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I have one of these on an old Slant Sig Link I have. I’ve left it and plugged the hole with a nail head and some contact cement.
Maybe someday I’ll find a pickup and try it.
 

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As mentioned elsewhere - the internal facing of your neck is critical. Any decent and experienced sax tech would be able to patch such holes by fashioning a suitable piece of brass. This is exactly what my tech is doing to my G.H.Huller alto and if that all goes as well as I expected it will he will repeat the process on my F.X.Huller alto. The FX has a hold where the port once was (previous owner) while two ports are existent on the GH.
 

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As mentioned elsewhere - the internal facing of your neck is critical. Any decent and experienced sax tech would be able to patch such holes by fashioning a suitable piece of brass. This is exactly what my tech is doing to my G.H.Huller alto and if that all goes as well as I expected it will he will repeat the process on my F.X.Huller alto. The FX has a hold where the port once was (previous owner) while two ports are existent on the GH.
Whoa, stereo???
 

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AFAIR the 61 didn't have a detachable neck.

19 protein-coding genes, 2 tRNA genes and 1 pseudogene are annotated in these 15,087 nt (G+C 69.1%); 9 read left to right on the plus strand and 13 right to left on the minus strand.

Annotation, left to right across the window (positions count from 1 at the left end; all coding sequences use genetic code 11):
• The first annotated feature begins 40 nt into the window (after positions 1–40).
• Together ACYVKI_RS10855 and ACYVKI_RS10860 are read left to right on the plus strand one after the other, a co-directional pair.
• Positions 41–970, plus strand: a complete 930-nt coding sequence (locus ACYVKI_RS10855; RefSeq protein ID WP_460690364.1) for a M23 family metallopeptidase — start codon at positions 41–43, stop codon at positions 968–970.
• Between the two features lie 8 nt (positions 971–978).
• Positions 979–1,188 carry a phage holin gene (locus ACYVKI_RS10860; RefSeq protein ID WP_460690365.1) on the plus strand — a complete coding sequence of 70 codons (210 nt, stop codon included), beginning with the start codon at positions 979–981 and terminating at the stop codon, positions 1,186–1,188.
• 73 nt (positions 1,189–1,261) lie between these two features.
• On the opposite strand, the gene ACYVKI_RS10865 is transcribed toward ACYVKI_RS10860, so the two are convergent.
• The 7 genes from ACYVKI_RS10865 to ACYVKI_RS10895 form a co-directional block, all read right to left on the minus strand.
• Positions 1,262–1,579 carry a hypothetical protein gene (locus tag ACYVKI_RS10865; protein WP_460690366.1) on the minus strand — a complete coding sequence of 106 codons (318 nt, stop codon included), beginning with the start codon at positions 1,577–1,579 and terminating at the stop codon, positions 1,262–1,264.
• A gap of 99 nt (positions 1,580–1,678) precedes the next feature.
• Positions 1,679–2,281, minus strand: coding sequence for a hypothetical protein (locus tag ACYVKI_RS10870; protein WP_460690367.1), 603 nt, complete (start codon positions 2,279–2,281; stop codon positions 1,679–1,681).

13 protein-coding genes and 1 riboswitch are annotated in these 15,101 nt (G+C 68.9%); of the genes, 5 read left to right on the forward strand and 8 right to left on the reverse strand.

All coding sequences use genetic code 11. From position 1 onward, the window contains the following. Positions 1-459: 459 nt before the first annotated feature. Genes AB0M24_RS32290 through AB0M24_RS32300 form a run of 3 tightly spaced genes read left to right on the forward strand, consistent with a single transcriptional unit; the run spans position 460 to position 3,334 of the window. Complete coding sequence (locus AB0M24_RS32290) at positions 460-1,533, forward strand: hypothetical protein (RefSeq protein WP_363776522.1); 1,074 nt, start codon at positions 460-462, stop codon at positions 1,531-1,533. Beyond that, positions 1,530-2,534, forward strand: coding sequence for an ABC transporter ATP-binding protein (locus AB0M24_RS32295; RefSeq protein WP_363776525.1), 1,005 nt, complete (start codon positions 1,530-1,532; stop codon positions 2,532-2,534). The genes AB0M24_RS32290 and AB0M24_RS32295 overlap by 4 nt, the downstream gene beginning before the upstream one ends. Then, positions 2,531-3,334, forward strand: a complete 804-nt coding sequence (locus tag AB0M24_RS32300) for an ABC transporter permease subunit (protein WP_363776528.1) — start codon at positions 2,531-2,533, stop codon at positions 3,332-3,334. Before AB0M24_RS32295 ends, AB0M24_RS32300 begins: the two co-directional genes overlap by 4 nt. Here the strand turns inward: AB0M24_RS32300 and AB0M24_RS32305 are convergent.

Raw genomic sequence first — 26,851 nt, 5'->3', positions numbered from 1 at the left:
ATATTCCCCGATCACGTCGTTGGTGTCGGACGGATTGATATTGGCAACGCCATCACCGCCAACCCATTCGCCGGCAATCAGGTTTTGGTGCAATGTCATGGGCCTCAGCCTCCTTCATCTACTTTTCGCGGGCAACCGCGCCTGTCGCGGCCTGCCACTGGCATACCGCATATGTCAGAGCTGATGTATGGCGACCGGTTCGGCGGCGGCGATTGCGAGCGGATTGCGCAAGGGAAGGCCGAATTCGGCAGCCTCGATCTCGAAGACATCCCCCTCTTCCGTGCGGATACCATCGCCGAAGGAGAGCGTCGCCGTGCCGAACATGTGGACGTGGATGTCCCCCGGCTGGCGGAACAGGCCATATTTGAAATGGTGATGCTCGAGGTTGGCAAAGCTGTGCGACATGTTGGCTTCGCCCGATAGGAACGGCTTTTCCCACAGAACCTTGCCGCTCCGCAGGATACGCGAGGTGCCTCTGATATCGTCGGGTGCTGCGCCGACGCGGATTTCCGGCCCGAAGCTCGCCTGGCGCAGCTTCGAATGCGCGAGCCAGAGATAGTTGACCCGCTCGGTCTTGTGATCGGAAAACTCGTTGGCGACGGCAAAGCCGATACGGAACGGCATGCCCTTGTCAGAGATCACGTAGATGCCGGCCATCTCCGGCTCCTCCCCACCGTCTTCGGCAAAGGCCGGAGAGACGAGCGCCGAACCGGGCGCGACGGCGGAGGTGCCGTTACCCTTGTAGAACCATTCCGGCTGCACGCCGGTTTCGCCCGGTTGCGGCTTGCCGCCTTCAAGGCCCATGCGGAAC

How comical. You are correct. I had just googled YSS 61 neck. Had a bunch of hits. I love the Internet. I’m surprised the optional necks did not include a hacksaw for fit issues.
 

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Discussion Starter #16
AFAIR the 61 didn't have a detachable neck.
How comical. You are correct. I had just googled YSS 61 neck. Had a bunch of hits. I love the Internet. I';m surprised the optional necks did not include a hacksaw for fit issues.
Yeah it happens haha.

The beeswax was a good idea so I'll do that for the time being.
My metalworking skills are nowhere near the level I would need to do the patch job myself right now, but I will look into having an experienced tech do it, and if I decide that is too expensive then I'll do it myself someday when I am able!

Edit: I didn't see the Matt Stohrer video before - I didn't realize he did one on this. That seems like the way to do it. Unfortunately I don't anticipate being able to afford a metal lathe any time soon!